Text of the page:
Stories help children better understand what divorce means and cope with their feelings. Age-appropriate books allow children to identify with characters in similar situations and to learn ways of thinking and talking about the change in their family. Reading also provides an opportunity for parent and child to discuss their changed family situation.

Recommended Books About Divorce for Children and Adolescents

Books for: Pre-school and early elementary school children | Elementary School Children
Late-elementary and middle-school children | Middle-school children | High school children | Non Fiction

For Pre-school and early elementary school children

Daddy Doesn’t Live Here Anymore by B. Boegehold (1985)

This story about a little girl who reacts badly when her father leaves is an excellent illustration of how children deal with trauma by doing unto others what was done to them. Our one reservation about the book is the ending unrealistically shows the girl getting over the hurt too quickly.

Loon Summer by Barbara Santucci (2001)

A story about a father and daughter spending their first summer together after the divorce.

Mama and Daddy Bear’s Divorce by Cornelia Maude Spelman (1998)

The message of this story is parents still love their children even though they don’t love each other any more and a child can contact the non-custodial parent at any time in any way.

Mom and Dad Don’t Live Together Any More by Kathy Stinson (1985)

This easy-to-read, “feel good” book about divorce depicts little anger between the parents. Its main value for younger children is describing divorce as final.

My Mother’s House, My Father’s House by C.B. Christiansen (1989)

A thoroughly enjoyable book about a little girl with divorced parents who lives with each parent for part of the week. The story focuses on the differences between her two living situations.

Always My Dad by Sharon Dennis Wyeth (1998)

This whimsical story depicts a divorced African-American father who doesn’t see his children often, but they know he loves them.

Bessie Bump Gets A New Family by Amberley Meredith (2010)

This book chronicles the a turtle child’s experience of the breakup of her parent’s marriage.

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For Elementary School Children

Always, Always by C. Dragonwagon (1984)

This is a charming story about a girl, age nine or ten, whose parents are divorced and live in different states. During the school year the girl lives with her mother in New York, and in the summer she stays with her father in Colorado. The story explores the girl’s curiosity about the differences between her parents.

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For Late-elementary and middle-school children

My Dad Lives in a Downtown Hotel by P. Mann (1973)

A ten-year-old boy who experiences a series of changes when his father moving out of the house. It illustrates a child’s feelings of guilt when his parents separate and his attempt to fix and control a situation over which he has no control. In spite of an unrealistic feel-good ending, this is a worthwhile story.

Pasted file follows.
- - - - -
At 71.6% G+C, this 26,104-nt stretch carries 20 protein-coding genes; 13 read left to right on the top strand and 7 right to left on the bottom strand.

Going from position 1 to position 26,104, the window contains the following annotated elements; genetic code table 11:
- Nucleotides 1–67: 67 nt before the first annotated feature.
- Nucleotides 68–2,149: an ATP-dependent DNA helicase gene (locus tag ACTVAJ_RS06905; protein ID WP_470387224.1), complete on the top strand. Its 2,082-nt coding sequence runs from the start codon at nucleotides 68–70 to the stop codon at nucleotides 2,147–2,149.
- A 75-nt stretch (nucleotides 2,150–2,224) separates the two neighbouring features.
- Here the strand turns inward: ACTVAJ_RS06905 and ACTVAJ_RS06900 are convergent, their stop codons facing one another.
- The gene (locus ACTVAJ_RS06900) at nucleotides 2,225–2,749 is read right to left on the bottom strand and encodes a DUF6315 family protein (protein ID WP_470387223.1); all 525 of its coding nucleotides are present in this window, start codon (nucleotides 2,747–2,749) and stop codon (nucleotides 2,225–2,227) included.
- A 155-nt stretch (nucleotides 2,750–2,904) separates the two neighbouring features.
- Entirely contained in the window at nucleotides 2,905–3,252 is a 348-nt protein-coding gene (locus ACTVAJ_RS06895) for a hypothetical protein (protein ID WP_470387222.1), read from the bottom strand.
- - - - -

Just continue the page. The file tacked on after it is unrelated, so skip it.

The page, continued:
What Can I Do? A Book for Children of Divorce by Danielle Lowry (2001)

This story describes a young girl’s response to her parent’s divorce. It also illustrates the importance of informing a child’s teachers about divorce. An excellent book for children to read and discuss together with parents, peers or counselors.

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For Middle-school children

Loving Through Bars: Children with Parents in Prison by Cynthia Marone

This book is a wonderful compilation of narratives surrounding a child’s experience with an incarcerated parent. Each story chronicles a different perspective and emotion that a child can experience. AT the end of the book, the author, who is a school administrator gives resources and tips to help those that are working with children that are experiencing this kind of loss.

Blue Sky, Butterfly by J. Van-Leeuwen (1996)

When a father leaves, the mother becomes depressed and her daughter and son must fend for themselves. Their household gradually falls apart, and the girl becomes so angry with her father that she refuses to talk to him and her schoolwork suffers. An excellent story about the stark reality of divorce.

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For High school children

Loving Through Bars: Children with Parents in Prison by Cynthia Marone

This book is a wonderful compilation of narratives surrounding a child’s experience with an incarcerated parent. Each story chronicles a different perspective and emotion that a child can experience. AT the end of the book, the author, who is a school administrator gives resources and tips to help those that are working with children that are experiencing this kind of loss.

Yours Truly by Judie Angell (1993)

A girl struggles with growing up after her parents separate.She experiences difficulties in school, tries cigarettes and alcohol, and experiments with sex but ends up a perceptive and mature young lady. What makes this book so good is the girl’s inner self is presented in an accurate manner. One of the better books about divorce.

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For Non-Fiction

Dinosaurs Divorce: A Guide for Changing Families by L.K. Brown & M. Brown (1986)

This is an appealing, somewhat schematic book for younger children  about the feelings a child goes through when parents get divorced and the different scenarios that can happen after the parents separate. A good starting point for parent-child discussions about divorce.

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Copyright 2012. Permission is granted to reproduce this page for nonprofit educational use, if they are cited.

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